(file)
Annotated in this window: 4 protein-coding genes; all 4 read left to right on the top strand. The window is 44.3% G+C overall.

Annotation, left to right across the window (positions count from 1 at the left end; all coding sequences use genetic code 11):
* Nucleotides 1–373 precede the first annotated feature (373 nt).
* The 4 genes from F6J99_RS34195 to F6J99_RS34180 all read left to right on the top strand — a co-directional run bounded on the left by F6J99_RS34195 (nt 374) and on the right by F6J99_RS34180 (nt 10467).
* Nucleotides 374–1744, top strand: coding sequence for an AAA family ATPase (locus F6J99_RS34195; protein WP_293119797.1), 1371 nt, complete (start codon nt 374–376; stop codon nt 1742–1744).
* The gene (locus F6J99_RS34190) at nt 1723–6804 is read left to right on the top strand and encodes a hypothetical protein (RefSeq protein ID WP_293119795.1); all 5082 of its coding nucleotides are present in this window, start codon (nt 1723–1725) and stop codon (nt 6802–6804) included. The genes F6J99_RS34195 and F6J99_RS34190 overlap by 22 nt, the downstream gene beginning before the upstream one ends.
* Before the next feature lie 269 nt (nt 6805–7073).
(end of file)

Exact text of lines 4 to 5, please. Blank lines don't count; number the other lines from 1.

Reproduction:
* The 4 genes from F6J99_RS34195 to F6J99_RS34180 all read left to right on the top strand — a co-directional run bounded on the left by F6J99_RS34195 (nt 374) and on the right by F6J99_RS34180 (nt 10467).
* Nucleotides 374–1744, top strand: coding sequence for an AAA family ATPase (locus F6J99_RS34195; protein WP_293119797.1), 1371 nt, complete (start codon nt 374–376; stop codon nt 1742–1744).